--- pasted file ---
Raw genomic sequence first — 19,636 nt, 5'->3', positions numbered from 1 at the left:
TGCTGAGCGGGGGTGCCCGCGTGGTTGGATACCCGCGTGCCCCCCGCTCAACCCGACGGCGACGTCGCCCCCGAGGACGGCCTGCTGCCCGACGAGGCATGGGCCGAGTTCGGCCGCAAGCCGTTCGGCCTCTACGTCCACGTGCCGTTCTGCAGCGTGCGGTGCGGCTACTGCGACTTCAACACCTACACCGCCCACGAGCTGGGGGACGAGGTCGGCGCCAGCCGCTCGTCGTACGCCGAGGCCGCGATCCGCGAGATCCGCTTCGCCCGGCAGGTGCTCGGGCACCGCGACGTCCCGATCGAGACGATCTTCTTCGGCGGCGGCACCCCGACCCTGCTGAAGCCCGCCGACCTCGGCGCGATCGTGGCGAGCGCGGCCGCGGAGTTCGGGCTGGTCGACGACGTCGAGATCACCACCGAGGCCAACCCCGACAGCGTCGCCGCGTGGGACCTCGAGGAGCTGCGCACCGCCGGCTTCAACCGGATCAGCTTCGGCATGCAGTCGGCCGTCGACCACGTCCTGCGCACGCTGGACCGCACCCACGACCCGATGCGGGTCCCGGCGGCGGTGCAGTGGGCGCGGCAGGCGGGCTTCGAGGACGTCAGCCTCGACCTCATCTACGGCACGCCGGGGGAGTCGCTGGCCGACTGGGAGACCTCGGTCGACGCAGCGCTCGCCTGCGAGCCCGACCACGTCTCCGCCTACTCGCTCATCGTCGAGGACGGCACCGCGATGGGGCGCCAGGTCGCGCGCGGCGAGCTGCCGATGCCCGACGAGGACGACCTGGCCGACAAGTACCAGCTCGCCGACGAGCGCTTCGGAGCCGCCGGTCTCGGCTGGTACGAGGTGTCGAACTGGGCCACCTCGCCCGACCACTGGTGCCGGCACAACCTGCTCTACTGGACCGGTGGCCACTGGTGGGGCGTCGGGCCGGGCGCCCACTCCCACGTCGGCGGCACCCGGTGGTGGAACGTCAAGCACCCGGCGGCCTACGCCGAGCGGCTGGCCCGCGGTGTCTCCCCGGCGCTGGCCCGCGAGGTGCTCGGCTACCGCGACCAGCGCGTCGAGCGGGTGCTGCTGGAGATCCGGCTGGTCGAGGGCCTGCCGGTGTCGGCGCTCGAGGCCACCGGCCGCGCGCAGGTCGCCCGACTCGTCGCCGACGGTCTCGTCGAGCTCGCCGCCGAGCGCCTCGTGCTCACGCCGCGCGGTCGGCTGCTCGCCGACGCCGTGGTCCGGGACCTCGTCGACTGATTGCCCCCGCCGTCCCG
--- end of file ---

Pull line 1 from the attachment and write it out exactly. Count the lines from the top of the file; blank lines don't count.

Raw genomic sequence first — 19,636 nt, 5'->3', positions numbered from 1 at the left: